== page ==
From a splendidly old-fashioned train journey through the Sacred Valley to losing oneself in the tranquility of the terraced ruins, the Machu Picchu experience is everything but ordinary


Mark Twain once said, “Twenty years from now, you will be more disappointed by the things you didn’t do than by the ones you did.”

Taking inspiration from Twain’s words, I let everything else take a back seat and took off to South America. Reaching a place that’s diametrically on the other side of the globe requires a lot of patience. After 30 hours of hovering, I finally landed in Lima (the capital city of Peru) only hoping the beauty of Machu Picchu would be worth the jet lag. And, it turned out to be nothing less than spectacular!

My journey to the UNESCO World Heritage Site started at Cusco – a city in the Peruvian Andes that was once the capital of the Inca Empire, and a gateway to the heavenly site.


Taking a three-and-a-half hour train journey is the only way to get to the Inca ruins other than hiking the arduous 4-day Inca Trail that goes through the Sacred Valley.

For the love and romance of rails, I opted for a first-class voyage aboard the enchanting Belmond Hiram Bingham train that departs from Poroy station, located on the outskirts of Cusco (a 30-minute ride from Cusco). The train takes its name from the famous American explorer and Yale University lecturer – Hiram Bingham, who brought Lost City of the Incas to the world’s attention, when he stumbled across the citadel in 1911.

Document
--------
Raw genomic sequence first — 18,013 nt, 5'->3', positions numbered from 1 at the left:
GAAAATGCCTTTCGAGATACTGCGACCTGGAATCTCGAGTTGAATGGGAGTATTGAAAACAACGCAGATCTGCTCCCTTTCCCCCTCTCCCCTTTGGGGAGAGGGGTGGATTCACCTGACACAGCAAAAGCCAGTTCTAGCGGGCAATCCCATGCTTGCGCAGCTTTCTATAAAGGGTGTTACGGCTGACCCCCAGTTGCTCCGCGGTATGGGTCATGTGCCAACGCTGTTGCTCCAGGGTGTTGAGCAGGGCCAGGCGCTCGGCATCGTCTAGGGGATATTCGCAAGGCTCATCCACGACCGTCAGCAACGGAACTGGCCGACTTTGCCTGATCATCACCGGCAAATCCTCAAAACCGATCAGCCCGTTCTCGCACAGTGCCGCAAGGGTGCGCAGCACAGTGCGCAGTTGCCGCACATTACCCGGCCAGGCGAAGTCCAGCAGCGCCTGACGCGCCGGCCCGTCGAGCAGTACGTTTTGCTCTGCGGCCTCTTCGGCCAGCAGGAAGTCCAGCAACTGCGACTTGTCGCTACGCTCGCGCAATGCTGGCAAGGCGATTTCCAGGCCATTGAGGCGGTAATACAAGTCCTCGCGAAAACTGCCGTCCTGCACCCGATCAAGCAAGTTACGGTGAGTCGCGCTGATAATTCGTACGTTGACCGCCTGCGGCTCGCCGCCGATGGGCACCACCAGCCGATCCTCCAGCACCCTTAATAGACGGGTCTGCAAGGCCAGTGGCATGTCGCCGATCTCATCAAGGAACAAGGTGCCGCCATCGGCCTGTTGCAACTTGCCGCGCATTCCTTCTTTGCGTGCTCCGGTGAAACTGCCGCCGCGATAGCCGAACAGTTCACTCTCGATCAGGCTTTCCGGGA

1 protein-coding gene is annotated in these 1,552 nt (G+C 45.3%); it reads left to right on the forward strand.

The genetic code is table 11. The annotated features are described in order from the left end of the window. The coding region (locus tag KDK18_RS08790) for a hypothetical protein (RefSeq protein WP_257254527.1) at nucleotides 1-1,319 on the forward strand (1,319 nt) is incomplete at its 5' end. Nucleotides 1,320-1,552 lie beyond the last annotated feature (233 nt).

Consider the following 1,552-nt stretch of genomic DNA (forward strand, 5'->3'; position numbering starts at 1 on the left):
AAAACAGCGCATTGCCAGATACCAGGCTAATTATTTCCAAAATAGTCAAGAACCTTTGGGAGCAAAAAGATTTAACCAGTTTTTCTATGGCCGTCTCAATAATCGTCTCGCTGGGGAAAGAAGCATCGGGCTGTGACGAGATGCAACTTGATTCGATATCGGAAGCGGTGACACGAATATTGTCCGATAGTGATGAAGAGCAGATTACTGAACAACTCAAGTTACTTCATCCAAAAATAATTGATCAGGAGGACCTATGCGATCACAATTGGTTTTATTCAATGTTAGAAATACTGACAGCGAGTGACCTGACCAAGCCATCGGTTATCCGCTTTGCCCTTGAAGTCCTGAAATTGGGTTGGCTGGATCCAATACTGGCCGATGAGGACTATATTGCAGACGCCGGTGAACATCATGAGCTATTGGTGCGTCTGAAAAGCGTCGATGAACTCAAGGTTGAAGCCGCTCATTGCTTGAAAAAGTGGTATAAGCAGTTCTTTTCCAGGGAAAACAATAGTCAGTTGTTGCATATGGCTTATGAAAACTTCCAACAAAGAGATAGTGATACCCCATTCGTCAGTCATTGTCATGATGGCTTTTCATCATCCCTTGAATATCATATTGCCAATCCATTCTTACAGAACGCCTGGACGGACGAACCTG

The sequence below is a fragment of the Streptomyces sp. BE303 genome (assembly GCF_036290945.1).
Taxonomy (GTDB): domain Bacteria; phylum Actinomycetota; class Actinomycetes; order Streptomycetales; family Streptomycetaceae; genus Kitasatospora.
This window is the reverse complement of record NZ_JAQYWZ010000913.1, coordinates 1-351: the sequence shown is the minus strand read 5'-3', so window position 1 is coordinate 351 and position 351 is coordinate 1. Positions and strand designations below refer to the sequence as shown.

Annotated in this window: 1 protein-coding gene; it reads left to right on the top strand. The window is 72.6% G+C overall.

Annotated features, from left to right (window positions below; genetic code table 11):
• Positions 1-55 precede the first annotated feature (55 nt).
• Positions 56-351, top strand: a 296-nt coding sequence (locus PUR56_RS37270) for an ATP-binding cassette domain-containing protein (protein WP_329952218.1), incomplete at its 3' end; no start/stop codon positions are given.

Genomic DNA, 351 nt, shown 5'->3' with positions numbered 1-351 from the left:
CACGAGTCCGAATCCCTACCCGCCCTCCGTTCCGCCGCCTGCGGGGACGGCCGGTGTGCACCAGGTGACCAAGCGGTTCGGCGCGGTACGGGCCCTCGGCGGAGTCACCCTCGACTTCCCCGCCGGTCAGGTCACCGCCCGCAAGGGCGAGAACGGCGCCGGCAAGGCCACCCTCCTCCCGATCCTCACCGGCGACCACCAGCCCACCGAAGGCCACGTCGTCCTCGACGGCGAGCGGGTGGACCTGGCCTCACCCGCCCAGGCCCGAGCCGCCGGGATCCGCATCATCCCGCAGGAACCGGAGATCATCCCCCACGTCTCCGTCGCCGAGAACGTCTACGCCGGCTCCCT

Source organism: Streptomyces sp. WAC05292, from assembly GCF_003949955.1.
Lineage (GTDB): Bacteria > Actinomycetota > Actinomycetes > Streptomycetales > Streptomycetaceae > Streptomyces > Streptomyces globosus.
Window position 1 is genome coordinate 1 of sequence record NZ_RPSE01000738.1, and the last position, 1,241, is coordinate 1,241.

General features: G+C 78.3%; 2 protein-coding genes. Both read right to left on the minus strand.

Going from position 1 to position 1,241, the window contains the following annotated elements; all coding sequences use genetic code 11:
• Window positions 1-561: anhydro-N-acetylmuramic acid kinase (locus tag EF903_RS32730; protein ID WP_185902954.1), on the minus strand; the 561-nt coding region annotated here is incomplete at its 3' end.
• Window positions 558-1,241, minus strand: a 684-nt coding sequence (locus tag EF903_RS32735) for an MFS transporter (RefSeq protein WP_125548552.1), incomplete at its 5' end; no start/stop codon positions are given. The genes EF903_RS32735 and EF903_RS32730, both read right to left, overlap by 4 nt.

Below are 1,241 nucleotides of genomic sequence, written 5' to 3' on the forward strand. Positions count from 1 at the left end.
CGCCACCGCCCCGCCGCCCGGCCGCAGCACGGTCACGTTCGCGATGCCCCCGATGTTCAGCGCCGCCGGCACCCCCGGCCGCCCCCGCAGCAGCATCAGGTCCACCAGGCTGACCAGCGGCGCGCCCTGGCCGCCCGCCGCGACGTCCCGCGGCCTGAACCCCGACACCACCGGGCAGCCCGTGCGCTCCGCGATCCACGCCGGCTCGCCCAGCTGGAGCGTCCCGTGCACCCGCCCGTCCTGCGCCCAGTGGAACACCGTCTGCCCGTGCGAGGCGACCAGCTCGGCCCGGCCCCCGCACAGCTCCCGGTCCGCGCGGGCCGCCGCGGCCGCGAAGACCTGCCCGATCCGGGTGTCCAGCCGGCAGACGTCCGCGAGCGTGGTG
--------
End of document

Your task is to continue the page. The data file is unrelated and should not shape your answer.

My uber luxury South American sojourn kickstarted from the moment I arrived at the train station. All that excitement doubled up on catching a glimpse of the train’s deep-blue coloured carriages modelled after the British Pullman carriages of the 1920’s and decorated with golden writing. After all, a visit to a once-in-a-lifetime place calls for a once-in-a-lifetime journey!


After enjoying a glamourous welcome with an exuberant performance by traditional Andean dancers dressed in colourful garb and elegant champagne drinks and canapés, I was ready to grab a glass of Pisco sour, sit back and take in the unmatched views from my window seat.

As the train slowly moved towards Aguas Calientes following the fast flowing Urubamba River, the scenery became more dramatic with narrow valleys and towering mountain peaks dominating the skyline.


To the beat of the Peruvian cajón and tambourines and mellow, sweet sounds of the Andean flute and pipes, live traditional Peruvian music played by local musicians in the train’s observatory car set the tone for an unforgettable trip to the the citadel. The lookout car also seemed like an ideal place to catch the magical views, capture some holiday snaps and befriend fellow travellers.